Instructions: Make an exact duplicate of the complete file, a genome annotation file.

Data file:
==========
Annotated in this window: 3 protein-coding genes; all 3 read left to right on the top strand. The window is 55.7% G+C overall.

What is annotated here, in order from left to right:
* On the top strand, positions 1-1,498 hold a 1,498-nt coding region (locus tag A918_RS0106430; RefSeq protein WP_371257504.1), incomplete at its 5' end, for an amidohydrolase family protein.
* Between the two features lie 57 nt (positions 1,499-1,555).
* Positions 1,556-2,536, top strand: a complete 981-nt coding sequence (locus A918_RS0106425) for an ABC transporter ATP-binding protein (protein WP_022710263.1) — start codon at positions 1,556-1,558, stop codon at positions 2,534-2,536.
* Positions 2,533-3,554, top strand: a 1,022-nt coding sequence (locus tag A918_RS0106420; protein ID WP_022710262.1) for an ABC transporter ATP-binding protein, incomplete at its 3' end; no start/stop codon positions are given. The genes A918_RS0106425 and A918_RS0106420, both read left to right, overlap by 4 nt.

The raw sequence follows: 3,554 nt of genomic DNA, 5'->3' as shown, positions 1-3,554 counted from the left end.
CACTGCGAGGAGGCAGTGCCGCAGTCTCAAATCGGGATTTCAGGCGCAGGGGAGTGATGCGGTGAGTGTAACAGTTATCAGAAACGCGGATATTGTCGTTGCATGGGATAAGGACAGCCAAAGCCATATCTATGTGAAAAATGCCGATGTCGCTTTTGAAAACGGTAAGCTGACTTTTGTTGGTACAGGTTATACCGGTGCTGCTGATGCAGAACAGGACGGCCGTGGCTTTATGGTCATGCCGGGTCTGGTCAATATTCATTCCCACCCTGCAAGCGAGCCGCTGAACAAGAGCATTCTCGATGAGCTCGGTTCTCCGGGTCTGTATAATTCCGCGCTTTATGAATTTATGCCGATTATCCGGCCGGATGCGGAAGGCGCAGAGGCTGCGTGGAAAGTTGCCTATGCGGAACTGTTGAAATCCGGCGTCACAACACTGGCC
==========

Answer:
Annotated in this window: 3 protein-coding genes; all 3 read left to right on the top strand. The window is 55.7% G+C overall.

What is annotated here, in order from left to right:
* On the top strand, positions 1-1,498 hold a 1,498-nt coding region (locus tag A918_RS0106430; RefSeq protein WP_371257504.1), incomplete at its 5' end, for an amidohydrolase family protein.
* Between the two features lie 57 nt (positions 1,499-1,555).
* Positions 1,556-2,536, top strand: a complete 981-nt coding sequence (locus A918_RS0106425) for an ABC transporter ATP-binding protein (protein WP_022710263.1) — start codon at positions 1,556-1,558, stop codon at positions 2,534-2,536.
* Positions 2,533-3,554, top strand: a 1,022-nt coding sequence (locus tag A918_RS0106420; protein ID WP_022710262.1) for an ABC transporter ATP-binding protein, incomplete at its 3' end; no start/stop codon positions are given. The genes A918_RS0106425 and A918_RS0106420, both read left to right, overlap by 4 nt.

The raw sequence follows: 3,554 nt of genomic DNA, 5'->3' as shown, positions 1-3,554 counted from the left end.
CACTGCGAGGAGGCAGTGCCGCAGTCTCAAATCGGGATTTCAGGCGCAGGGGAGTGATGCGGTGAGTGTAACAGTTATCAGAAACGCGGATATTGTCGTTGCATGGGATAAGGACAGCCAAAGCCATATCTATGTGAAAAATGCCGATGTCGCTTTTGAAAACGGTAAGCTGACTTTTGTTGGTACAGGTTATACCGGTGCTGCTGATGCAGAACAGGACGGCCGTGGCTTTATGGTCATGCCGGGTCTGGTCAATATTCATTCCCACCCTGCAAGCGAGCCGCTGAACAAGAGCATTCTCGATGAGCTCGGTTCTCCGGGTCTGTATAATTCCGCGCTTTATGAATTTATGCCGATTATCCGGCCGGATGCGGAAGGCGCAGAGGCTGCGTGGAAAGTTGCCTATGCGGAACTGTTGAAATCCGGCGTCACAACACTGGCC